Photographs: Hemant Patil Manufacturers Brands with products used in this architecture project Projects Photographs Manufacturers: Grohe, Toto, Alpha Facades ArchDaily Hermitage Retreat / Studio Hu’mane CopyHouses•Pune, India Year: 2015 Save this picture!© Hemant Patil+ 24Curated by Hana Abdel Share Landscape Architect:Shruti HumaneProject Architect:Karan ChoudharyStructural Engineer:Sunil MutalikArchitects:Studio Hu’maneCity:PuneCountry:IndiaMore SpecsLess SpecsSave this picture!© Hemant PatilRecommended ProductsFiber Cements / CementsRieder GroupFacade Panels – concrete skinPartitionsLonghiScreen – RotaryWindowsKalwall®Facades – Window ReplacementsDoorsGorter HatchesRoof Hatch – RHT Aluminium“We want to go back to nature!” was a simple brief given to us by our esteemed and lively client couple. For them, this was a conscious step to cut off from the urban clutter and experience absolute solitude. Staying true to their brief, our response was an unimposing structure tailor-made for the beautiful serene site. The site is a hillock on the outskirts of the city of Pune, India with panoramic views of the city and mountains.Save this picture!© Hemant PatilThe owners of this house who are descendants of one of the aristocratic Maratha families had envisioned a serene precinct which would take them back to their cultural roots and closer to nature when they set out to build this second home. This was our primary reference for designing the house. Pune was a seat of major political activity of the Maratha Empire around the 18th century.Save this picture!Site PlanSave this picture!© Hemant PatilThe city has various historical and architectural marvels such as hill forts, palaces and residences called ‘wadas’ which have a distinct architectural style with elaborate stone and brick structures, intricately designed openings, splendid arches and doorways. All this gets reflected in the architecture of this house to fit it aptly in its context. Stone was used on the façade as a response to the visual imagery of the heritage structures in the city while the sloping roof was demanded by the heavy rainfall which this area experiences in the monsoon season.Save this picture!© Hemant PatilThe house is a compact composition of intricately detailed spatial experiences, a contemporary interpretation of vernacular domains. The linearity in planning is complemented by dynamism in the form. The begins at a court with a minimally designed deepstambha (light lantern in stone) and frangipani marking the sense of arrival. The arrival area has a stone paving in an interesting grid pattern.The raised arrival area is characterized by a sculpted ‘goumukh’ (gargoyle) water feature. The angular wall is juxtaposed with the grid structure for a sense of direction.Save this picture!© Hemant PatilThe introvert arrival space opens up into an expansive living space looking onto the panoramic views. The living room flows outwards in the form of a deck, blurring the line between the interior and the outdoors. The bathroom extends into a private toilet court acting as a thinking space. The uppermost level of site development has a service tower which includes the water tank with solar panels above it and an ancillary space acting as a store room and a space for electrical and automation panels.Save this picture!© Hemant PatilSave this picture!Section CLooking at the challenging site conditions and sensitive client brief, a composite construction system has been formulated for this project. The system consists of three different materials and techniques viz. steel columns and roof members, load bearing composite walls and RCC cantilevered slab. Advantages of all these materials have been articulated to form an innovative structural system.Save this picture!© Hemant PatilThere are three levels as a part of the site development; the lower-most level at which the site is entered, the level of the house above it and another level above the house which has a large kitchen garden. There is a series of steps to access this kitchen garden from the house. Various indigenous plants and trees have been planted here which include fruit-bearing trees to attract birds. A variety of grasses have been planted to add a sense of softness and flow to the rustic look of the stone walls of the house.Save this picture!© Hemant PatilProject gallerySee allShow lessThe Morrison Residence / Reitsma and AssociatesSelected ProjectsCoordenada Design Center / HADVD ArquitectosSelected Projects Share Hermitage Retreat / Studio Hu’maneSave this projectSaveHermitage Retreat / Studio Hu’mane Architects: Studio Hu’mane Area Area of this architecture project Area: 278 m² Year Completion year of this architecture project “COPY” ShareFacebookTwitterPinterestWhatsappMailOrhttps://www.archdaily.com/959716/hermitage-retreat-studio-humane Clipboard India Lead Architect: Houses “COPY” ShareFacebookTwitterPinterestWhatsappMailOrhttps://www.archdaily.com/959716/hermitage-retreat-studio-humane Clipboard CopyAbout this officeStudio Hu’maneOfficeFollowProductStone#TagsProjectsBuilt ProjectsSelected ProjectsResidential ArchitectureHousesPuneOn FacebookIndiaPublished on April 11, 2021Cite: “Hermitage Retreat / Studio Hu’mane” 10 Apr 2021. ArchDaily. Accessed 10 Jun 2021.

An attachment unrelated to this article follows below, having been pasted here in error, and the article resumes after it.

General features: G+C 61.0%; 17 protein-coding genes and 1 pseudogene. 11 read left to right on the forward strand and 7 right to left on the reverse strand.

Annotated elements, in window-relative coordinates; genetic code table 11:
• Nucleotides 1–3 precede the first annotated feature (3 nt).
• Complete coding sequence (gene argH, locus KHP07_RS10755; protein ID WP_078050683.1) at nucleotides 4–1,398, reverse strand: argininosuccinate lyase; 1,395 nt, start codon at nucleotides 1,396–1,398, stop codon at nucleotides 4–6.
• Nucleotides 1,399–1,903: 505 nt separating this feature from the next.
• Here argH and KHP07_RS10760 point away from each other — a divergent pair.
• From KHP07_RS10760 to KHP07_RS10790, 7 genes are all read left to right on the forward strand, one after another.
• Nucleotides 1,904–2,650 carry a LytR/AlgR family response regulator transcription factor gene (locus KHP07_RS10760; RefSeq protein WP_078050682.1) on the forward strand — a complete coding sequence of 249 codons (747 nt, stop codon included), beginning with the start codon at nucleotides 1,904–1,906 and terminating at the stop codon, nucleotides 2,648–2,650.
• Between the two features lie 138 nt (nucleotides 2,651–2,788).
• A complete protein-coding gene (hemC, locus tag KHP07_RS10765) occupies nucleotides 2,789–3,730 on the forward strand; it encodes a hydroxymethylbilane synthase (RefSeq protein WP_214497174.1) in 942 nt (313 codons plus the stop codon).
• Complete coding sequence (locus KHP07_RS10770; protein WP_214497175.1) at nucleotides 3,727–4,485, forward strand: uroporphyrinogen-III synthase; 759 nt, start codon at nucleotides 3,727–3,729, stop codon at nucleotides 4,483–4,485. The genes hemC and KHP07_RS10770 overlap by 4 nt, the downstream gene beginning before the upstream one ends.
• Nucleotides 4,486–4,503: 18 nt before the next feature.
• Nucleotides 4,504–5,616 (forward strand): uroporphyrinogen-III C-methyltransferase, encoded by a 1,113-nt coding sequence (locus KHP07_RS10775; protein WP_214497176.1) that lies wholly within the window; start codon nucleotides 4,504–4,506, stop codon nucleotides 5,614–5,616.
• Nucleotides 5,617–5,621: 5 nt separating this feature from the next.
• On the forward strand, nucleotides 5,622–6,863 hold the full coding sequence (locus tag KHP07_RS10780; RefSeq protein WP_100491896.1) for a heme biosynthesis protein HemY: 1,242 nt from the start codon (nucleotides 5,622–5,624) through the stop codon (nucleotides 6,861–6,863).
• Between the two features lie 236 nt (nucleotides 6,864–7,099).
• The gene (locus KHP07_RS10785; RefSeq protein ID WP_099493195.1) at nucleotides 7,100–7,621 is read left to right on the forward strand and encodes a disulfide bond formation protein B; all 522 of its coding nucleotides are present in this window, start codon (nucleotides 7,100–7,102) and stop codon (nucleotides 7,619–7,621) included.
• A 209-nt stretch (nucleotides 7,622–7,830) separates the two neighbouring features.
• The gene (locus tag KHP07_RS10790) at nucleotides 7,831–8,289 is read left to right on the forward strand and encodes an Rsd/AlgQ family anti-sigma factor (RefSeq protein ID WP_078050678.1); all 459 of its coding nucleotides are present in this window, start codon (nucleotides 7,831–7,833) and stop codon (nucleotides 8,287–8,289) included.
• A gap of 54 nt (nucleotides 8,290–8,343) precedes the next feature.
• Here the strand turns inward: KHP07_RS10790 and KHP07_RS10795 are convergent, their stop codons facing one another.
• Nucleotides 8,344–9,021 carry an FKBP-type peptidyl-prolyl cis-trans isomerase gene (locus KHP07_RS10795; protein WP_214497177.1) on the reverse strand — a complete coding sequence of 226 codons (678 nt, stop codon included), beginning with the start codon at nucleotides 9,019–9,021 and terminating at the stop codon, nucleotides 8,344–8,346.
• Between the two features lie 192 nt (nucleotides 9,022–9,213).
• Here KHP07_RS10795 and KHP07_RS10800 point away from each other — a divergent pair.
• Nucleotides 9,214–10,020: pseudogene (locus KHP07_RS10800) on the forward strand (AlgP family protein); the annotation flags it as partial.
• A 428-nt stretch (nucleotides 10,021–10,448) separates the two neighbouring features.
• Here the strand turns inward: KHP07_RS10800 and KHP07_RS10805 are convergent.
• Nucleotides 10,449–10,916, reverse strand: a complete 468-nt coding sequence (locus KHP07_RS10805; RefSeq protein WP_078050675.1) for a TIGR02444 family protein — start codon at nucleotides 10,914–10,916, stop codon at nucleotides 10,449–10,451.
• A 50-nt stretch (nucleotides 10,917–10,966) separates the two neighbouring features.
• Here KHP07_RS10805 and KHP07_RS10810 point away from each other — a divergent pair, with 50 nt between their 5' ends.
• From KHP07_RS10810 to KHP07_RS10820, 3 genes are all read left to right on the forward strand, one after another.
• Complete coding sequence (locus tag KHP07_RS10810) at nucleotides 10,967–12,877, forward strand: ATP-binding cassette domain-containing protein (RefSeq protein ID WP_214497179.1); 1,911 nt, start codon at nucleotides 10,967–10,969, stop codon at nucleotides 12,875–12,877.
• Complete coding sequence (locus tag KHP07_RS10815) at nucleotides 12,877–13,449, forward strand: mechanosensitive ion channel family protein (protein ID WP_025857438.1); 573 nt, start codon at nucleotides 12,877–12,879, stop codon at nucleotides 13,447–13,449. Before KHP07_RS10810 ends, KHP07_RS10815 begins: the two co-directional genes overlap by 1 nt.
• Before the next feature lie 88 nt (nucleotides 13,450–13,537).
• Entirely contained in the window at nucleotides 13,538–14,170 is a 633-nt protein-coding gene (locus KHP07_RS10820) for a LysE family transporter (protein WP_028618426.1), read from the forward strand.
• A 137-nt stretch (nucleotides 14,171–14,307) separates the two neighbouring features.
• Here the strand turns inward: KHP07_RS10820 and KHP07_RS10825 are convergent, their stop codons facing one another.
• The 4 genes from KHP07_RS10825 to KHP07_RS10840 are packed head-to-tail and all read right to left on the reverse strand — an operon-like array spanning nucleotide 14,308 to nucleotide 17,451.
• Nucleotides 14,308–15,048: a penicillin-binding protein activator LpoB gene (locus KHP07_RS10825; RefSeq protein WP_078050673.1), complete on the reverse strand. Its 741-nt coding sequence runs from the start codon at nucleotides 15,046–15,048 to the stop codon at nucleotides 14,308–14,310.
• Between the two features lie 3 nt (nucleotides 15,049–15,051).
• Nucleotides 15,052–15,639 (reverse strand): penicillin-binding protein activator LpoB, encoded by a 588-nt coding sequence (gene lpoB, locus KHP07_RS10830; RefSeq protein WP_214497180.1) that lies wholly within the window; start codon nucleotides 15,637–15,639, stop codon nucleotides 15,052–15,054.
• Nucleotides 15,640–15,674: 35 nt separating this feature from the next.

About Howard Lake Howard Lake is a digital fundraising entrepreneur. Publisher of UK Fundraising, the world’s first web resource for professional fundraisers, since 1994. Trainer and consultant in digital fundraising. Founder of Fundraising Camp and co-founder of GoodJobs.org.uk. Researching massive growth in giving. Howard Lake | 27 October 2007 | News Good Ideas for Raising Serious Money: Large Scale Events (Fundraising Handbooks) 14 total views, 1 views today AddThis Sharing ButtonsShare to TwitterTwitterShare to FacebookFacebookShare to LinkedInLinkedInShare to EmailEmailShare to WhatsAppWhatsAppShare to MessengerMessengerShare to MoreAddThis AddThis Sharing ButtonsShare to TwitterTwitterShare to FacebookFacebookShare to LinkedInLinkedInShare to EmailEmailShare to WhatsAppWhatsAppShare to MessengerMessengerShare to MoreAddThis